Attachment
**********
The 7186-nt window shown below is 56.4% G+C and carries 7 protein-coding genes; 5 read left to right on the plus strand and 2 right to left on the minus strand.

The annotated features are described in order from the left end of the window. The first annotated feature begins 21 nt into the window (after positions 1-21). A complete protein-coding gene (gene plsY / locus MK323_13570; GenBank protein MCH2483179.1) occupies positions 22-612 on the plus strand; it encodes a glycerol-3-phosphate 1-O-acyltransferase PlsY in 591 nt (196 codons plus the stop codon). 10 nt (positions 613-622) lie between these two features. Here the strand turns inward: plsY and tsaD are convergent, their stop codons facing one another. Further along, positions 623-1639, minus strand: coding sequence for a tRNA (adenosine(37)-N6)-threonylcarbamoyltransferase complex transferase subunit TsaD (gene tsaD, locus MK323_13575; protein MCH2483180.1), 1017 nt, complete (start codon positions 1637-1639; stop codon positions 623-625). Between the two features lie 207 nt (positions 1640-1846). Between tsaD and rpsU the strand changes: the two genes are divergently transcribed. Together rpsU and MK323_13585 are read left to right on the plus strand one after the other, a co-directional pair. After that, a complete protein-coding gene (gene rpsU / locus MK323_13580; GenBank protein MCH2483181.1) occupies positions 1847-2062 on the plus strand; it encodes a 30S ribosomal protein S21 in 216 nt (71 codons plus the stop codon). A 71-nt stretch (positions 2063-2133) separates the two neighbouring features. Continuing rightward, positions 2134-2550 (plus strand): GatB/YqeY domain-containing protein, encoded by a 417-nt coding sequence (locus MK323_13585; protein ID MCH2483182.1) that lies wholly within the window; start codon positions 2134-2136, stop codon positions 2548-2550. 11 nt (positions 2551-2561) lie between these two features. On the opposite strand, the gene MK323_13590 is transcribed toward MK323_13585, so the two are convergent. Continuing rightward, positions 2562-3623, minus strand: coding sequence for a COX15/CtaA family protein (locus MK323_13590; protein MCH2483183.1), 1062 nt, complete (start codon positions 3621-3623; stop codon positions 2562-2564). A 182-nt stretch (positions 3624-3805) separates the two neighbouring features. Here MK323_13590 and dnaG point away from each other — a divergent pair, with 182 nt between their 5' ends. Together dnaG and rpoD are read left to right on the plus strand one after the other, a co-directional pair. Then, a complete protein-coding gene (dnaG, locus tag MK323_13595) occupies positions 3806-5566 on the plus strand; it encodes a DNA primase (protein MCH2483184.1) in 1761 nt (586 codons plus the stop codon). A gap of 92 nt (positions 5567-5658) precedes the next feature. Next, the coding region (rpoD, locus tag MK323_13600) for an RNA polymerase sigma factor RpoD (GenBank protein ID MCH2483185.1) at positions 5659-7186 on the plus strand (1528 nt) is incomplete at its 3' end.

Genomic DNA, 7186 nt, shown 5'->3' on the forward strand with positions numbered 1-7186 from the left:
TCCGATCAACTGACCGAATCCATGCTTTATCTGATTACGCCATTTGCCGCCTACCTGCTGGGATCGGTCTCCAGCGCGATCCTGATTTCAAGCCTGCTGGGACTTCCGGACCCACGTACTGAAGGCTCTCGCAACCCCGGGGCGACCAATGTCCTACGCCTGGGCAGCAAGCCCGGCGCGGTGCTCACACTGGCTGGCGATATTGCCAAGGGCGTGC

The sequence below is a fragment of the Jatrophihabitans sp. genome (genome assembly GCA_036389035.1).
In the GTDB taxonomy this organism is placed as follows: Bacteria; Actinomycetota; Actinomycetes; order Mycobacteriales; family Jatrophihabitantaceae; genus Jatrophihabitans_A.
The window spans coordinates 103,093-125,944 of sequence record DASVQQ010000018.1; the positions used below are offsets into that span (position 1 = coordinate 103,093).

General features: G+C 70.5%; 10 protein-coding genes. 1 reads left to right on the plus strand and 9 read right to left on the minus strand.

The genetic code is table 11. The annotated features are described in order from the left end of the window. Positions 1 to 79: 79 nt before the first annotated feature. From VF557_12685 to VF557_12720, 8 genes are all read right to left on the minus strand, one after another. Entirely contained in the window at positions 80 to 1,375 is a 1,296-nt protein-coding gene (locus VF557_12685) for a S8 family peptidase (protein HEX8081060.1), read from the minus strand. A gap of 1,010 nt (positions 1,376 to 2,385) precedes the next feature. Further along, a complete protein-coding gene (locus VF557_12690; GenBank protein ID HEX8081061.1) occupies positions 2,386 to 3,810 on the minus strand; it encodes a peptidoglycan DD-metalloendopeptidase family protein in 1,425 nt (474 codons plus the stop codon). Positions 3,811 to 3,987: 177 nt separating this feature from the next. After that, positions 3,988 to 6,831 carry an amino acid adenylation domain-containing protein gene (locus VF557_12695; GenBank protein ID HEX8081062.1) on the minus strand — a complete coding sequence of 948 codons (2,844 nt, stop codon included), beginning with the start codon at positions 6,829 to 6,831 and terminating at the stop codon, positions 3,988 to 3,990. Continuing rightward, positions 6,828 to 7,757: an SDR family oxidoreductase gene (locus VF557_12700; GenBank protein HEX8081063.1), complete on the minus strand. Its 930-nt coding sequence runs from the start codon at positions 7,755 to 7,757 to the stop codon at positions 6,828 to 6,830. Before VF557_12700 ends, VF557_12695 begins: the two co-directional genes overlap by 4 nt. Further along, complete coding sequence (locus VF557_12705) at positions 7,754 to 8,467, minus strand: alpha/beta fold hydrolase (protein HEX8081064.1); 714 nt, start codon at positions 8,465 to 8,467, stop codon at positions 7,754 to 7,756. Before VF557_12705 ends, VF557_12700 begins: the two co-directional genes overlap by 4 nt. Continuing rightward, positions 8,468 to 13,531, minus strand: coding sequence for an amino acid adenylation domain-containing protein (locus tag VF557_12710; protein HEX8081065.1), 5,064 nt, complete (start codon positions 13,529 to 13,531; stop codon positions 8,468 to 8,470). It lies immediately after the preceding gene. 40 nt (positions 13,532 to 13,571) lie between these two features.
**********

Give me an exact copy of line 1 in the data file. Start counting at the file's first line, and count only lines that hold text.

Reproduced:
The 7186-nt window shown below is 56.4% G+C and carries 7 protein-coding genes; 5 read left to right on the plus strand and 2 right to left on the minus strand.